This image of an 1874 fashion plate had been posted by Isabella in her (now sadly no longer updated) All The Pretty Dresses blog. Curiously though, it's not from the Journal des Dames et des Demoiselles, but from Le Moniteur de la Mode. It is exactly the same pattern, however. The purple skirt just visible on the right is the one shown in the photograph of the pattern above, and the green and brown ensemble is also on the pattern sheet.

Clearly the same drawing

I wonder if it was wholescale plagiarism, or if there was some connection between the two publications?

It will be some time before I tackle this pattern, however. I have no clothing from this era, so I need to make the whole lot. I am working from the inside out, so that each item I make has the correct garments underneath it. The full set will consist of:
- chemise (already made)
- drawers (already made)
- corset
- bustle cage
- petticoats
- skirt
- overskirt
- jacket (or 'casaque' as it is called on the pattern).

I might also make a corset cover if I think the outfit needs one, and I also hope to make the hat, and ideally a parasol as well. The chemise, drawers and corset are all from the Laughing Moon Mercantile pattern number 100 - Ladies' Victorian Underwear. For everything else apart from the jacket (and probably for some of the construction details of that), my starting point will be this book.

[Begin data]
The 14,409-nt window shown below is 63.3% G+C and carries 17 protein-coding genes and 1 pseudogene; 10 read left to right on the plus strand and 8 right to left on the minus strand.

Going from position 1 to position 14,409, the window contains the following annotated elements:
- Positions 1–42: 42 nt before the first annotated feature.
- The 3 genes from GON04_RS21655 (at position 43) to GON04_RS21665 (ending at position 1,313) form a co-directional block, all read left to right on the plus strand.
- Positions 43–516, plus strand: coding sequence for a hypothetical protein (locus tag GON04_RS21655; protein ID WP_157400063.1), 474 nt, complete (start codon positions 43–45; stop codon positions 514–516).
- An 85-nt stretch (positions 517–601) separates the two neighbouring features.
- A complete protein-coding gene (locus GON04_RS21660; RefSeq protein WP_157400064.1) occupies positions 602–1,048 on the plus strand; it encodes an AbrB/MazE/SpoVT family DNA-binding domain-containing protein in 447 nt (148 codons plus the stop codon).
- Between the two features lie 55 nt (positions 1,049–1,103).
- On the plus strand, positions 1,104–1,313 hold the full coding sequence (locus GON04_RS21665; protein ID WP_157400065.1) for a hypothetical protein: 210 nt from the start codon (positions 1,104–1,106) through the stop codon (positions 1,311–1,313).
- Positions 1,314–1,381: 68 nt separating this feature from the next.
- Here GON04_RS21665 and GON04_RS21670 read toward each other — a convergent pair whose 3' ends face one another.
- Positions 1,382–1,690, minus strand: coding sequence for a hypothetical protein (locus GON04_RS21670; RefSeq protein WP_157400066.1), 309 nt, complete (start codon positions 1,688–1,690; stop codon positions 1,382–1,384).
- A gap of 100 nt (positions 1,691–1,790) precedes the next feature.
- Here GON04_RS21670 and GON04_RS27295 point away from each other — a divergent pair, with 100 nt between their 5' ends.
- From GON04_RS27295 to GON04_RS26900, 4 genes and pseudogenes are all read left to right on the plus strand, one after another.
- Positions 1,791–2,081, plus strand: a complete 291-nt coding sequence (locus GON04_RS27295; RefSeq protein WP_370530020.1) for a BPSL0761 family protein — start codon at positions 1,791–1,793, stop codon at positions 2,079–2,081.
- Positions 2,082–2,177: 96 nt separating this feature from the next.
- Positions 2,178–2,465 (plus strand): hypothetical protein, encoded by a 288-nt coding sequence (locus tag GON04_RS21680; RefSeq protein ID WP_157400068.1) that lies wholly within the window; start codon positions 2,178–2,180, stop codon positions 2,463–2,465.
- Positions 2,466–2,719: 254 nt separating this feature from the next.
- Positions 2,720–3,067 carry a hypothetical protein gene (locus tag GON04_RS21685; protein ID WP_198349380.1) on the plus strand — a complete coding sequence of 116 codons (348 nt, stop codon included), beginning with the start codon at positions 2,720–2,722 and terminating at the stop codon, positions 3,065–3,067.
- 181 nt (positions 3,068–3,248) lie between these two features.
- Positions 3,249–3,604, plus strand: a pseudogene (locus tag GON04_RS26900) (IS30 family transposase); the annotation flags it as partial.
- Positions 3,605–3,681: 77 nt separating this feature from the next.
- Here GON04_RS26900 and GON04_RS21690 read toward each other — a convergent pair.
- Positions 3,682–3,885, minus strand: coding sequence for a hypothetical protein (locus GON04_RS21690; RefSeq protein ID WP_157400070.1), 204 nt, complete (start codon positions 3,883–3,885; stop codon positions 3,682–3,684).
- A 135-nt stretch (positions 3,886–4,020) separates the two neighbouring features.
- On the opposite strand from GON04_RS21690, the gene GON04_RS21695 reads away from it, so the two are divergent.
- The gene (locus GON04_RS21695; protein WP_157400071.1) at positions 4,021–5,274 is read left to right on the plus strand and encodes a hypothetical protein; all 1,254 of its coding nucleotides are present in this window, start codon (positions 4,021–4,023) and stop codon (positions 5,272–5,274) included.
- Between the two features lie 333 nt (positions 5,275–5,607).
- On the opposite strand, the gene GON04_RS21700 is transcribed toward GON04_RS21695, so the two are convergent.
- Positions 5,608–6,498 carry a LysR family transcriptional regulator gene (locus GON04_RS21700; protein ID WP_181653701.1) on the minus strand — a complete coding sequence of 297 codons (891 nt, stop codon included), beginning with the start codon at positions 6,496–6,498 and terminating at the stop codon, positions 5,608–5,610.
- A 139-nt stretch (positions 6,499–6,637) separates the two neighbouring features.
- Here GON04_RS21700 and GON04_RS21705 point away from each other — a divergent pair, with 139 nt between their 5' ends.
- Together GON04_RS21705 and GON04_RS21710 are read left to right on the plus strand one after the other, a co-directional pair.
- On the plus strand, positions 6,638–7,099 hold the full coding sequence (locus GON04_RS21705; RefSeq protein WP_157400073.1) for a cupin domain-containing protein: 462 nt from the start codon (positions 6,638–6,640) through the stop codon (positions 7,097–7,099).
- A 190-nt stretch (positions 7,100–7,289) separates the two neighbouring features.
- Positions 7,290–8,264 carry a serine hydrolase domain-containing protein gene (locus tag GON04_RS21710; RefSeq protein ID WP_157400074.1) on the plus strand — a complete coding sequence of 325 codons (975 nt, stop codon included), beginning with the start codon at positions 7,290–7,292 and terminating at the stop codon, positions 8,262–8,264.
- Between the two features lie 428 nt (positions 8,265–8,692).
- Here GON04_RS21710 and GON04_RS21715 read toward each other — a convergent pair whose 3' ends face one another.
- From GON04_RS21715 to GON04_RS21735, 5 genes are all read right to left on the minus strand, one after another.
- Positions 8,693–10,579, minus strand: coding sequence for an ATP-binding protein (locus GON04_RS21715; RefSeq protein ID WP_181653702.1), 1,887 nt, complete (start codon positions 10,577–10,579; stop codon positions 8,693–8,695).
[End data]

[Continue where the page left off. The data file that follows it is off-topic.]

Izabela makes beautiful costumes (you can see examples of her work here), and the book is packed with useful information - I've already used some of her helpful tips while making my corset mockup.

I must admit that I'm not sure what I'll do with this outfit once I've completed it, but it will be a long time before I have to think about that!

Sunday, 12 April 2020

I finished a thing!

Normally I wouldn't get this excited about finishing a dress, but these are not normal times. I was chatting to my friend F the other night* and we both agreed that our concentration levels are hopelessly low at present. So I'm taking the completion of any task, no matter how basic, as a win.